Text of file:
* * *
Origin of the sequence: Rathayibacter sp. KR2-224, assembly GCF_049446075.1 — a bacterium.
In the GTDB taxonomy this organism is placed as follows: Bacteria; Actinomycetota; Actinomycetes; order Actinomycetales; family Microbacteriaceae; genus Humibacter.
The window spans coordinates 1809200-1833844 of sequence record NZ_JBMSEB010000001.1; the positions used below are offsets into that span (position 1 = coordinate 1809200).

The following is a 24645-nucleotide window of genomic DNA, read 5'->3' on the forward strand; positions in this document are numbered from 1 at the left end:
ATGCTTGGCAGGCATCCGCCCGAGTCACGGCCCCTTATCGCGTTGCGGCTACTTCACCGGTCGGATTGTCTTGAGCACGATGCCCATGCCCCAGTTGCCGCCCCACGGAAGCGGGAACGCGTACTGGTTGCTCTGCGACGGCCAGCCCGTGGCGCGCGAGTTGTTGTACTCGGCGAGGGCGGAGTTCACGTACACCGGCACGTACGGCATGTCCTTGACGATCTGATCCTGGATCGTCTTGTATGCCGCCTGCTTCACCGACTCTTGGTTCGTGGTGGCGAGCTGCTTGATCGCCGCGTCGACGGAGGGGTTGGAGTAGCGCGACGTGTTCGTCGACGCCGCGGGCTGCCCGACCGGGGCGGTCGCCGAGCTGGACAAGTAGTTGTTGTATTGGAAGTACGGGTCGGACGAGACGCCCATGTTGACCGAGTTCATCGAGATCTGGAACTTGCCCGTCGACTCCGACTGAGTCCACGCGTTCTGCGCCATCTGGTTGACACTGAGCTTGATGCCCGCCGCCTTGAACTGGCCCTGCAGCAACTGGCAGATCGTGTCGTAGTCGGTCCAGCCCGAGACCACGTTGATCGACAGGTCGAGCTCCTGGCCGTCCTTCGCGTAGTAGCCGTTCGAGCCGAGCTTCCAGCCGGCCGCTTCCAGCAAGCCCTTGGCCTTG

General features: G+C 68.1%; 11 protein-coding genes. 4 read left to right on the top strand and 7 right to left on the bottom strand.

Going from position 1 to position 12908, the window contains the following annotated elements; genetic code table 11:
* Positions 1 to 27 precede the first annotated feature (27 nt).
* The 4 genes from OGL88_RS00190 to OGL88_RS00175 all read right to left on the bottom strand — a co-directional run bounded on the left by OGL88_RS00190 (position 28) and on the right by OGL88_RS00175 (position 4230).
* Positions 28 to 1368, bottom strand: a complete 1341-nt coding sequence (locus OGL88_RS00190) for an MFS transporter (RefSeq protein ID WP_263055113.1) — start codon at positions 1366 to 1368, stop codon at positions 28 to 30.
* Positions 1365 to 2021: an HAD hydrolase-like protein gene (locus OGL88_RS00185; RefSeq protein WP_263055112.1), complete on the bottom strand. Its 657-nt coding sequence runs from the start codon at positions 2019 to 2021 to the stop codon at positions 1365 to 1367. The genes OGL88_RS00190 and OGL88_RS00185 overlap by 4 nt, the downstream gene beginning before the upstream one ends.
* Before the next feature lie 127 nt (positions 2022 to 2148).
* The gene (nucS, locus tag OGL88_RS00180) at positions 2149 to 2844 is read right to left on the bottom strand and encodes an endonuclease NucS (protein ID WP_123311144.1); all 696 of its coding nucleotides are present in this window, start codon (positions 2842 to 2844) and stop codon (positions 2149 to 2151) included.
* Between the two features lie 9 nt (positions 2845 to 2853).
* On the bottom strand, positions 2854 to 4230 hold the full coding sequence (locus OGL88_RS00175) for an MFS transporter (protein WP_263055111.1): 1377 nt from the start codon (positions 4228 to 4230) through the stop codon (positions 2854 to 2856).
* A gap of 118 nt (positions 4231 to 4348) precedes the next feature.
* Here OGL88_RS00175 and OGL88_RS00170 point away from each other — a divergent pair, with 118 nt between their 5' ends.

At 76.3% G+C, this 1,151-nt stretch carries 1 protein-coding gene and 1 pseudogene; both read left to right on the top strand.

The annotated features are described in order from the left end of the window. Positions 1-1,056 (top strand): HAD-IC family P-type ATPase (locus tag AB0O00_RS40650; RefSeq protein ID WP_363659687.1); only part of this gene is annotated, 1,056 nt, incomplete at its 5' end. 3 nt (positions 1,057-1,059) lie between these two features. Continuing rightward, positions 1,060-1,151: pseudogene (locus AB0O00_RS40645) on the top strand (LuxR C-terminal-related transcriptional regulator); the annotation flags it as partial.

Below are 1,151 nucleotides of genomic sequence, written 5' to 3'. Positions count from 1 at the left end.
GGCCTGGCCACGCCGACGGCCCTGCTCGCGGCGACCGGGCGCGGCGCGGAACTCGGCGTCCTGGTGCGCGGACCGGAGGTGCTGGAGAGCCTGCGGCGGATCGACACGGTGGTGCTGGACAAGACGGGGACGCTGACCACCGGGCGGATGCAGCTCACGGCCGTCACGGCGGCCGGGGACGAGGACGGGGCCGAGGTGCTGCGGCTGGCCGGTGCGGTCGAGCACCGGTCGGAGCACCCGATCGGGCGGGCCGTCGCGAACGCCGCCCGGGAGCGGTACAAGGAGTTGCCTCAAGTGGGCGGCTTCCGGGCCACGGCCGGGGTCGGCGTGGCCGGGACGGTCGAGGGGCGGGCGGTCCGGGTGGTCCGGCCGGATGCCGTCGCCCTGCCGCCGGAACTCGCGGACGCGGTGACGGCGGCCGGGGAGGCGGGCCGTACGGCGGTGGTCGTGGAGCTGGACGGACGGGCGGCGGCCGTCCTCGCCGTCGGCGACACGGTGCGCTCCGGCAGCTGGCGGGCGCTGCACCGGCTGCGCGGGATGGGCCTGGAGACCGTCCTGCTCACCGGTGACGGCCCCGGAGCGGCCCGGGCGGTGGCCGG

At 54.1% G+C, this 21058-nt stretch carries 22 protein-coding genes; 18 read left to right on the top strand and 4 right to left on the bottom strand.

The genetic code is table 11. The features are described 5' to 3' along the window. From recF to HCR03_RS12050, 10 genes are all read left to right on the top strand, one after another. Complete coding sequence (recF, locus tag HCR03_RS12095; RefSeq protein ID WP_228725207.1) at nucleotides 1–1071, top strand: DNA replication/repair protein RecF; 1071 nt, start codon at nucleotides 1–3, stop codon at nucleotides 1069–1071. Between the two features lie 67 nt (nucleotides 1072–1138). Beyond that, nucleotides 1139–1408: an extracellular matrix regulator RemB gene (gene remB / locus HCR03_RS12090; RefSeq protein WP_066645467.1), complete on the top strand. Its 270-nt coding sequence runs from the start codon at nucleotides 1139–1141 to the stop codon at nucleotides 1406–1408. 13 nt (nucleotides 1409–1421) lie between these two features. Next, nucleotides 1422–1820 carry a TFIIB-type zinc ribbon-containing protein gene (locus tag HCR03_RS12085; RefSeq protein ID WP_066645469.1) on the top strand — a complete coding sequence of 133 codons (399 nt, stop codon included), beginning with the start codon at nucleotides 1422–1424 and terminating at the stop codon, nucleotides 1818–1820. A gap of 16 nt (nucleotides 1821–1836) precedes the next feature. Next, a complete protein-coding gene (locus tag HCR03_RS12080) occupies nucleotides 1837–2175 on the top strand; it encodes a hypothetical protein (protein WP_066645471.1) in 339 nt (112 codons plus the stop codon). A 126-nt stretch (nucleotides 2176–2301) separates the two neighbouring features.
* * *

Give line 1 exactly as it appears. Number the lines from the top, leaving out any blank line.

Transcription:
Origin of the sequence: Rathayibacter sp. KR2-224, assembly GCF_049446075.1 — a bacterium.